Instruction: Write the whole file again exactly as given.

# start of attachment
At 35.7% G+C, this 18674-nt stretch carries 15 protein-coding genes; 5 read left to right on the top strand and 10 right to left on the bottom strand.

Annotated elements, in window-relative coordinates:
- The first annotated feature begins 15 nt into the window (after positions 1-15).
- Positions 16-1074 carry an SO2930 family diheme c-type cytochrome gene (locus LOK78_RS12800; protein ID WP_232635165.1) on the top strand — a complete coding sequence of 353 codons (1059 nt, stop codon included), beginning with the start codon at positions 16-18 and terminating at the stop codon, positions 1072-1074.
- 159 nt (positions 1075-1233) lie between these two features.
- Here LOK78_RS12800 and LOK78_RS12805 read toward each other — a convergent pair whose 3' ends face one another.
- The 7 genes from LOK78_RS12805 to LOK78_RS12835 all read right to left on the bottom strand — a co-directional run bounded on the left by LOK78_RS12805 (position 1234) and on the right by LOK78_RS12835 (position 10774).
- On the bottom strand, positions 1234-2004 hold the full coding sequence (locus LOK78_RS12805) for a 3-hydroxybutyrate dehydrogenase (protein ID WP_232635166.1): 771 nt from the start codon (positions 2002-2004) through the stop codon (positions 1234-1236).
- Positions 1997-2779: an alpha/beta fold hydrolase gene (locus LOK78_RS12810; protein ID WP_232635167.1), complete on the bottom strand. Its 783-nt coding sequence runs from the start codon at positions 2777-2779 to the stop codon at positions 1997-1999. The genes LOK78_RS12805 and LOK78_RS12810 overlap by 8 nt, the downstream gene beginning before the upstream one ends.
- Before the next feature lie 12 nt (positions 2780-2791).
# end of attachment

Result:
At 35.7% G+C, this 18674-nt stretch carries 15 protein-coding genes; 5 read left to right on the top strand and 10 right to left on the bottom strand.

Annotated elements, in window-relative coordinates:
- The first annotated feature begins 15 nt into the window (after positions 1-15).
- Positions 16-1074 carry an SO2930 family diheme c-type cytochrome gene (locus LOK78_RS12800; protein ID WP_232635165.1) on the top strand — a complete coding sequence of 353 codons (1059 nt, stop codon included), beginning with the start codon at positions 16-18 and terminating at the stop codon, positions 1072-1074.
- 159 nt (positions 1075-1233) lie between these two features.
- Here LOK78_RS12800 and LOK78_RS12805 read toward each other — a convergent pair whose 3' ends face one another.
- The 7 genes from LOK78_RS12805 to LOK78_RS12835 all read right to left on the bottom strand — a co-directional run bounded on the left by LOK78_RS12805 (position 1234) and on the right by LOK78_RS12835 (position 10774).
- On the bottom strand, positions 1234-2004 hold the full coding sequence (locus LOK78_RS12805) for a 3-hydroxybutyrate dehydrogenase (protein ID WP_232635166.1): 771 nt from the start codon (positions 2002-2004) through the stop codon (positions 1234-1236).
- Positions 1997-2779: an alpha/beta fold hydrolase gene (locus LOK78_RS12810; protein ID WP_232635167.1), complete on the bottom strand. Its 783-nt coding sequence runs from the start codon at positions 2777-2779 to the stop codon at positions 1997-1999. The genes LOK78_RS12805 and LOK78_RS12810 overlap by 8 nt, the downstream gene beginning before the upstream one ends.
- Before the next feature lie 12 nt (positions 2780-2791).